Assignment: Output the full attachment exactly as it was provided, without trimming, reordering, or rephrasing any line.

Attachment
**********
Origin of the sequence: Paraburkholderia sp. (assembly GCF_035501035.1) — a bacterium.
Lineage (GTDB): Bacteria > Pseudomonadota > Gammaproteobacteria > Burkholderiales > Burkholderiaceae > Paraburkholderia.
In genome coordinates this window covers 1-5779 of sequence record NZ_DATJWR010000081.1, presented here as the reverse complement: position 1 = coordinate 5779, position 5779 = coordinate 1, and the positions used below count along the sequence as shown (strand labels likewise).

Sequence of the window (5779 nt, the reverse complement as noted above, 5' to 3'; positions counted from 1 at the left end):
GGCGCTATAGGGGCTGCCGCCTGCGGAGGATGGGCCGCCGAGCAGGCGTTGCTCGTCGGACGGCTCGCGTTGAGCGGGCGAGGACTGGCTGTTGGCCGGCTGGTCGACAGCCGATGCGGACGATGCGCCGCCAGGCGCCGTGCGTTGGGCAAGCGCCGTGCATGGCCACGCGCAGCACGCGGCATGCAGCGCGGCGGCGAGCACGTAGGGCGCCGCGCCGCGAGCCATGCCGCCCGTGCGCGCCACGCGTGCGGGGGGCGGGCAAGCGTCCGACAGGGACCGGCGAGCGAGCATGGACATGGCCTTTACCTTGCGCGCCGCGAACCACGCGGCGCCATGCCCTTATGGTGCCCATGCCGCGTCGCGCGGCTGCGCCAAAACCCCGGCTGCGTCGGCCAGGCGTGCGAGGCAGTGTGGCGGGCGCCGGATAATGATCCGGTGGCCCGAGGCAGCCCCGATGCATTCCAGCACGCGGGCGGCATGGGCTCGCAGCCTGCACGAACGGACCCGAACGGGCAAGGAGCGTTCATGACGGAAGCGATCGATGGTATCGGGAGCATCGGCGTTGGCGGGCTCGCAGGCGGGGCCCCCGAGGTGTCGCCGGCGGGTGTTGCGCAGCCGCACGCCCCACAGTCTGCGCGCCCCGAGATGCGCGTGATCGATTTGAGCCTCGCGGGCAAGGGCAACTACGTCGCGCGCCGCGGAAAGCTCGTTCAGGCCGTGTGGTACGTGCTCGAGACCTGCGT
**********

Origin of the sequence: Paraburkholderia sp. (assembly GCF_035501035.1) — a bacterium.
Lineage (GTDB): Bacteria > Pseudomonadota > Gammaproteobacteria > Burkholderiales > Burkholderiaceae > Paraburkholderia.
In genome coordinates this window covers 1-5779 of sequence record NZ_DATJWR010000081.1, presented here as the reverse complement: position 1 = coordinate 5779, position 5779 = coordinate 1, and the positions used below count along the sequence as shown (strand labels likewise).

Sequence of the window (5779 nt, the reverse complement as noted above, 5' to 3'; positions counted from 1 at the left end):
GGCGCTATAGGGGCTGCCGCCTGCGGAGGATGGGCCGCCGAGCAGGCGTTGCTCGTCGGACGGCTCGCGTTGAGCGGGCGAGGACTGGCTGTTGGCCGGCTGGTCGACAGCCGATGCGGACGATGCGCCGCCAGGCGCCGTGCGTTGGGCAAGCGCCGTGCATGGCCACGCGCAGCACGCGGCATGCAGCGCGGCGGCGAGCACGTAGGGCGCCGCGCCGCGAGCCATGCCGCCCGTGCGCGCCACGCGTGCGGGGGGCGGGCAAGCGTCCGACAGGGACCGGCGAGCGAGCATGGACATGGCCTTTACCTTGCGCGCCGCGAACCACGCGGCGCCATGCCCTTATGGTGCCCATGCCGCGTCGCGCGGCTGCGCCAAAACCCCGGCTGCGTCGGCCAGGCGTGCGAGGCAGTGTGGCGGGCGCCGGATAATGATCCGGTGGCCCGAGGCAGCCCCGATGCATTCCAGCACGCGGGCGGCATGGGCTCGCAGCCTGCACGAACGGACCCGAACGGGCAAGGAGCGTTCATGACGGAAGCGATCGATGGTATCGGGAGCATCGGCGTTGGCGGGCTCGCAGGCGGGGCCCCCGAGGTGTCGCCGGCGGGTGTTGCGCAGCCGCACGCCCCACAGTCTGCGCGCCCCGAGATGCGCGTGATCGATTTGAGCCTCGCGGGCAAGGGCAACTACGTCGCGCGCCGCGGAAAGCTCGTTCAGGCCGTGTGGTACGTGCTCGAGACCTGCGT